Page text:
Workaround(s)

Flash: Reset of CPU2 While it has Pump Ownership Can Cause Erroneous Flash Reads From CPU1
Revision(s) Affected

0, A

Details

If the CPU2 Subsystem is reset while it owns the flash pump semaphore, then the flash pump itself will also reset. Since the flash pump is also used by the CPU1 Subsystem, any instruction fetch or data read from flash by CPU1 will return invalid data. This will result in a hard fault, incorrect program execution, or an unspecified error in the application.

This erratum does not apply if the CPU2 Subsystem never writes to the PUMPREQUEST register to take ownership of the flash pump semaphore.

Workaround(s)

CPU1 must not access flash while CPU2 holds the flash pump semaphore ownership. The following steps describe how this can be achieved:

1. At application start-up, CPU2 reads the PUMPREQUEST semaphore register. If it is the owner, CPU2 relinquishes the flash pump semaphore.
2. When CPU2 wants to own the flash pump semaphore, it must notify CPU1 and wait for an acknowledgement.
3. The CPU1 application branches to RAM and notifies CPU2 that it has done so. Any data being accessed by CPU1 must also reside in RAM at this time.
4. CPU2 takes ownership of the semaphore.
5. CPU1 will refrain from accessing the flash until CPU2 releases ownership of the flash pump semaphore.

ePIE: Spurious VCU Interrupt (ePIE 12.6) Can Occur When First Enabled
Revision(s) Affected

0, A, B

Details

The VCU-II can power up in a state which incorrectly sets the VCU VSTATUS[DIVE] error bit and, subsequently PIEIFR12[INTx6], when the CPU is released from reset. When the VCU interrupt enable PIEIER12[INTx6] is enabled for the first time by the application, a spurious interrupt can occur due to the erroneous pending interrupt.

Workaround(s)

Before enabling VCU interrupt 12.6, execute the following instructions to avoid the spurious interrupt.

 // Clear VCU divide by zero status asm(" VCLRDIVE"); // Clear PIE interrupt for VCU PieCtrlRegs.PIEIFR12.bit.INTx6 = 0; 

Beginning with revision C silicon, the Boot ROM will perform the above workaround before branching to the application.

eQEP: Position Counter Incorrectly Reset on Direction Change During Index
Revision(s) Affected

0, A, B, C

Details

While using the PCRM = 0 configuration, if the direction change occurs when the index input is active, the position counter (QPOSCNT) could be reset erroneously, resulting in an unexpected change in the counter value. This could result in a change of up to ±4 counts from the expected value of the position counter and lead to unexpected subsequent setting of the error flags.

While using the PCRM = 0 configuration [that is, Position Counter Reset on Index Event (QEPCTL[PCRM] = 00)], if the index event occurs during the forward movement, then the position counter is reset to 0 on the next eQEP clock. If the index event occurs during the reverse movement, then the position counter is reset to the value in the QPOSMAX register on the next eQEP clock. The eQEP peripheral records the occurrence of the first index marker (QEPSTS[FIMF]) and direction on the first index event marker (QEPSTS[FIDF]) in QEPSTS registers. It also remembers the quadrature edge on the first index marker so that same relative quadrature transition is used for index event reset operation.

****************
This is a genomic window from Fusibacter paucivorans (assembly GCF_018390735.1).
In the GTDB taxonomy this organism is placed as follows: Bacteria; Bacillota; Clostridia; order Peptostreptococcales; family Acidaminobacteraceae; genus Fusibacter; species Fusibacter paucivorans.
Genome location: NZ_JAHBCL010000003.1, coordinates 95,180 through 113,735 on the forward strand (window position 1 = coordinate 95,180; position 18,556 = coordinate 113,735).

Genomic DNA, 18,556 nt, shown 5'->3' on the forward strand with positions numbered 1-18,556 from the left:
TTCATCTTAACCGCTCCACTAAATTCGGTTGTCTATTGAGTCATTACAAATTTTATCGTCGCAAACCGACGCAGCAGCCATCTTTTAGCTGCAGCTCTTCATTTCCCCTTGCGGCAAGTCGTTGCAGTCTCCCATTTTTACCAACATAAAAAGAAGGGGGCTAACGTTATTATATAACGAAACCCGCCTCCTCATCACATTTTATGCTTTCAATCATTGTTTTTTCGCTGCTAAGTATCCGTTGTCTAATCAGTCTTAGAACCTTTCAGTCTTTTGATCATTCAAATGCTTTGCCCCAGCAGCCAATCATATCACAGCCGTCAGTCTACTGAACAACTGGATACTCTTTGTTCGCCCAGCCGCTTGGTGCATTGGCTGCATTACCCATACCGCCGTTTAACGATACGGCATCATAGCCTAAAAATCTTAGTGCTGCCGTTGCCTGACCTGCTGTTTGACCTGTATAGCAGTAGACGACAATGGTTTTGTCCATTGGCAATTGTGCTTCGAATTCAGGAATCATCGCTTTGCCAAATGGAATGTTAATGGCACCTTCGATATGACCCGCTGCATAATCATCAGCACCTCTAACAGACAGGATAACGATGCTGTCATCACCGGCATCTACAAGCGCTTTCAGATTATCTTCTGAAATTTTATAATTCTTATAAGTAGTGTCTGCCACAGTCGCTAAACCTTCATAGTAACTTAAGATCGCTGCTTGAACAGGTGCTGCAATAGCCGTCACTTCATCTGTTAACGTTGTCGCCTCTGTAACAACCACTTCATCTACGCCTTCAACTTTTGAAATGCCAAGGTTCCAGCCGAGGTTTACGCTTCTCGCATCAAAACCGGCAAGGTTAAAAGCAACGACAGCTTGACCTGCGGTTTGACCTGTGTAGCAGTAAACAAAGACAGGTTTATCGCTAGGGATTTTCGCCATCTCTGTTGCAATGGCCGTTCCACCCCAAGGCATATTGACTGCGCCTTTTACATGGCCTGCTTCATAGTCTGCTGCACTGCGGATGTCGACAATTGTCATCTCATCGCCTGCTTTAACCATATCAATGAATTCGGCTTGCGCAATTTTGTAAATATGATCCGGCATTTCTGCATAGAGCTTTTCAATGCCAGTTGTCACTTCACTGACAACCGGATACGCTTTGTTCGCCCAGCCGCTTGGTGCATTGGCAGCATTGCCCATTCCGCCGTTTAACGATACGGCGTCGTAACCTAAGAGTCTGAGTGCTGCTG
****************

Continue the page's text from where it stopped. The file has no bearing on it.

If the direction change occurs while the index pulse is active, the module would still continue to look for the relative quadrature transition for performing the position counter reset. This results in an unexpected change in the position counter value.

The next index event without a simultaneous direction change will reset the counter properly and work as expected.

Workaround(s)

Do not use the PCRM = 0 configuration if the direction change could occur while the index is active and the resultant change of the position counter value could affect the application.

Other options for performing position counter reset, if appropriate for the application [such as Index Event Initialization (IEI)], do not have this issue.

eQEP: eQEP Inputs in GPIO Asynchronous Mode
Revision(s) Affected

0, A, B, C

Details

If any of the eQEP input pins are configured for GPIO asynchronous input mode via the GPxQSELn registers, the eQEP module may not operate properly because the eQEP peripheral assumes the presence of external synchronization to SYSCLKOUT on inputs to the module. For example, QPOSCNT may not reset or latch properly, and pulses on the input pins may be missed.

For proper operation of the eQEP module, input GPIO pins should be configured via the GPxQSELn registers for synchronous input mode (with or without qualification), which is the default state of the GPxQSEL registers at reset. All existing eQEP peripheral examples supplied by TI also configure the GPIO inputs for synchronous input mode.

The asynchronous mode should not be used for eQEP module input pins.

Workaround(s)

Configure GPIO inputs configured as eQEP pins for non-asynchronous mode (any GPxQSELn register option except “11b = Asynchronous”).

PLL: May Not Lock on the First Lock Attempt
Revision(s) Affected

0, A, B, C

Details

The PLL may not start properly at device power up or wake up from Hibernate. The PLLSTS[LOCKS] bit is set, but the PLL does not produce a clock.

Once the PLL has properly started, the PLL can be disabled and reenabled with no issues and will stay locked. However, the PLL lock problem could reoccur on a subsequent power-up or Hibernate cycle.

If the SYSPLL has not properly started and is selected as the CPU clock source, the CPU will stop executing instructions. The occurrence rate of this transient issue is low and after an initial occurrence, this issue may not be subsequently observed in the system again. Implementation of the workaround reduces the rate of occurrence.

This advisory applies to both PLLs, with a different workaround for each.

Workaround(s)

SYSPLL Workaround: